Bill George knows the importance of transformation in business—he’s lived it.
(Hear more from Bill George in this interview with Joe Moore of KVPR Valley Public Radio)
George was a success: great family, beautiful home, friends, nice car and in line to be CEO of Litton Industries, a multi-billion manufacturer and defense contractor that made products from ships to microwave ovens. Driving home one day, however, he looked in his rearview mirror. “I saw someone who was miserable,” he said, “me.”
The man in the mirror was not being true to himself, George told about 150 business leaders, university administrators, faculty and students over breakfast October 13, 2015. The occasion was the second event in the Strengthening the Economy of the San Joaquin Valley series, sponsored by the Fresno Pacific University School of Business. Instead, George was talking, acting and even dressing a role. “I was running for CEO of Litton,” he said.
The centerpiece of George’s talk in the Larry A. Shehadey Dining Hall on the main FPU campus was Discover Your True North, his bestselling book on becoming an authentic leader. Authentic leaders use values to change companies, communities and more. “You can discover your true north and make a difference in this world,” he said.
Looking beyond today’s crises of leadership that led to scandals at carmaker Volkswagen, computer giant Toshiba and international soccer association FIFA, George is optimistic about the future. “We have an outstanding generation of leaders,” said the executive, who began his career in the 1960s. The millennial generation values what’s right as well as what’s profitable. “I want to stress the importance of education, of moral education,” he said.
Young leaders are justifiably impatient with hierarchical organizations where power flows down and individuals pursue self-interest. The Internet and the need for transparency make that structure as much a thing of the past as the notion of choosing leaders based on their charisma and style. “Do you want to empower people or have power over them?” George asked.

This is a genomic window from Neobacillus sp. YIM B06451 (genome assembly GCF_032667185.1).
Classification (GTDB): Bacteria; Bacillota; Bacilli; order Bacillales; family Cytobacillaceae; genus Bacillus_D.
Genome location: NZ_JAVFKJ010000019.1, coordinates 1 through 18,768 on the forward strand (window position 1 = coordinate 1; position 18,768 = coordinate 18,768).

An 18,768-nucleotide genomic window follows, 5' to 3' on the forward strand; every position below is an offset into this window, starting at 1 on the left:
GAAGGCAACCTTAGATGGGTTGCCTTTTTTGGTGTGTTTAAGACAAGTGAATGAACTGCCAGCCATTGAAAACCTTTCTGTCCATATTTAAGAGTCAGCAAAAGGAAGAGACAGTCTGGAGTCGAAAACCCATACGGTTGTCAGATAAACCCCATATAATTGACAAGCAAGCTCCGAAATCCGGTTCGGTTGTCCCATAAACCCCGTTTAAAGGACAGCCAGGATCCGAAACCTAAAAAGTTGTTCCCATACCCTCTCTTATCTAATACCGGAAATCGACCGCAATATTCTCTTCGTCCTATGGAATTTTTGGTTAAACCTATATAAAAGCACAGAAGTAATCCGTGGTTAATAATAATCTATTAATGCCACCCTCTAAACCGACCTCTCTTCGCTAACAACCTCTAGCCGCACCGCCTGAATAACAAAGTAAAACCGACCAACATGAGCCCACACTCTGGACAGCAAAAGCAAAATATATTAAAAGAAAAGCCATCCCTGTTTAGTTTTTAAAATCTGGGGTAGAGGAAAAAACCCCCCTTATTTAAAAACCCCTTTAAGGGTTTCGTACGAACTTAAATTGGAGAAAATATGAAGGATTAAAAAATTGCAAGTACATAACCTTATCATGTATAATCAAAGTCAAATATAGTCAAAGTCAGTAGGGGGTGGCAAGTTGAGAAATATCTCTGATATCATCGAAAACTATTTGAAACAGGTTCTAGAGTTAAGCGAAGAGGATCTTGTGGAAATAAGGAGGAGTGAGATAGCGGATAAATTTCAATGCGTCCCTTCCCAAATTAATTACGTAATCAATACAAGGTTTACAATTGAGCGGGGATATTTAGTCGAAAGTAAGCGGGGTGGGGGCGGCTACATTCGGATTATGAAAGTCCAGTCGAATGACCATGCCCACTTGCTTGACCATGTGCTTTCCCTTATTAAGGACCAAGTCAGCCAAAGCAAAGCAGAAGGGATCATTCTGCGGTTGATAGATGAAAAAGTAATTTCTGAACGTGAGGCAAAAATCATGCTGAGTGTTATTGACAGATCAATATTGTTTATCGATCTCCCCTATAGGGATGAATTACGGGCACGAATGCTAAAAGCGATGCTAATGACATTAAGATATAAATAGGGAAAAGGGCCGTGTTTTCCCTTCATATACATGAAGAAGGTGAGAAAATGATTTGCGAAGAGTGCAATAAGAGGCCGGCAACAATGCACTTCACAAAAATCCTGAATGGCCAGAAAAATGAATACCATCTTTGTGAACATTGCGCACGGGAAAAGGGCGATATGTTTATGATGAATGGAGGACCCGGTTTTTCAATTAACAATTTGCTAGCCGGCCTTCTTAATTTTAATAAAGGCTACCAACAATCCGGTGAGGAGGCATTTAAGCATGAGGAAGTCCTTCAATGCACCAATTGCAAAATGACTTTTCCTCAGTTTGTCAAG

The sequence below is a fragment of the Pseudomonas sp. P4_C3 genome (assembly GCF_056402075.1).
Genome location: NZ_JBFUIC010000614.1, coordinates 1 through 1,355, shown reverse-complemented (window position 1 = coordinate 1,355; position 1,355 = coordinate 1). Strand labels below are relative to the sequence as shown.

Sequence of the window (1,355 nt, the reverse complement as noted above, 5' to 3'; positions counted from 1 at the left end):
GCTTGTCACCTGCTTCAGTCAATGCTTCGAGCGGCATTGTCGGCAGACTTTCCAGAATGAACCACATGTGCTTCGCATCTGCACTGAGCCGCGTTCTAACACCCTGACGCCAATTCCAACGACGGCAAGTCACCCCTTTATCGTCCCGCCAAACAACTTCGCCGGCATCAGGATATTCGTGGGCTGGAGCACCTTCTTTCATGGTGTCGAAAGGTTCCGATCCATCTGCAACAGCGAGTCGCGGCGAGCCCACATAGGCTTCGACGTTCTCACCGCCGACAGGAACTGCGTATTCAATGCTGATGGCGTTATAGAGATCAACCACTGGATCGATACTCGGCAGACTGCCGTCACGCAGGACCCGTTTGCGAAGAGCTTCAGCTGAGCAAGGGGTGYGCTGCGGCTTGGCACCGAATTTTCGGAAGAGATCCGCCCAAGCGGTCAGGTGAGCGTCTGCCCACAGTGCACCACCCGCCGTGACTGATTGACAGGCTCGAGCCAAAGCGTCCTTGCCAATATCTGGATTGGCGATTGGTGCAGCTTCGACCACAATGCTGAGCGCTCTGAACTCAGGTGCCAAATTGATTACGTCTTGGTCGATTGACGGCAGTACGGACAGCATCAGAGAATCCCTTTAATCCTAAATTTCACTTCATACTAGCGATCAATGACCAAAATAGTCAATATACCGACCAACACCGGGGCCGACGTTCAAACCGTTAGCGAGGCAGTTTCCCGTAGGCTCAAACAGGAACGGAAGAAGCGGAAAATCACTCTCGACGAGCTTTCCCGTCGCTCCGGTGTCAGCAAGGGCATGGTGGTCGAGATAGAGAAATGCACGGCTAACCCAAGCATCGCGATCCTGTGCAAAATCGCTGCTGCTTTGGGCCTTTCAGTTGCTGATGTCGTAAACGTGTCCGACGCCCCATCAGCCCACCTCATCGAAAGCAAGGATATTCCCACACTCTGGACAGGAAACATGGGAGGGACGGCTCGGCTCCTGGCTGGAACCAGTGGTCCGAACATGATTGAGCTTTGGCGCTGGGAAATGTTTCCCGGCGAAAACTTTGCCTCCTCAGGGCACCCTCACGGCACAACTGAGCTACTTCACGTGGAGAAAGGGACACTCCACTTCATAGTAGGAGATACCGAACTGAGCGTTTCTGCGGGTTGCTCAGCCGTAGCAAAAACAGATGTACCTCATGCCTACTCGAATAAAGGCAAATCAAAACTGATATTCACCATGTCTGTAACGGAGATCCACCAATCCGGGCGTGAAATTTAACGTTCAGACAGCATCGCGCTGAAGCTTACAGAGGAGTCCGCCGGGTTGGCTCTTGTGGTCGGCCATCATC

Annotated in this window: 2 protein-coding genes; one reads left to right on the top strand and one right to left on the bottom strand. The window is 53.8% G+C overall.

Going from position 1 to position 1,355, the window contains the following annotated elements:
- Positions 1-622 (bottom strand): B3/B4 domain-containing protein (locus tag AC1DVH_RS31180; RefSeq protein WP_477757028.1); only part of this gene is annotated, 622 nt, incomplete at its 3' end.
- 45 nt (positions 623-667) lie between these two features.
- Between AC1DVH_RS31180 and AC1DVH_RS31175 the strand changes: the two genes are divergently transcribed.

Leaders bring talented people together around values. “I was never the smartest person in any company I worked for,” said George, a senior fellow at Harvard Business School who sits on the boards of ExxonMobil, Goldman Sachs, the Mayo Clinic and the World Economic Forum USA.
Another thing about leaders—they’re everywhere in an organization and they make quality personal. Leaving Litton, George moved to Medtronic, a medium-sized maker of heart valves and other medical devices. Assembling the products was a complex process requiring more than a year of training. As CEO, George remembered talking to the company’s best assembler. She didn’t need a quality inspector because she had values. “She asked, ‘Is this valve good enough to go into my father?’” he remembered. “She is a leader.”
Authentic, values-based leaders with a sense of calling are the difference between success and failure in companies and the communities and societies they influence. “There’s no better place to create opportunity than in the business world,” George said.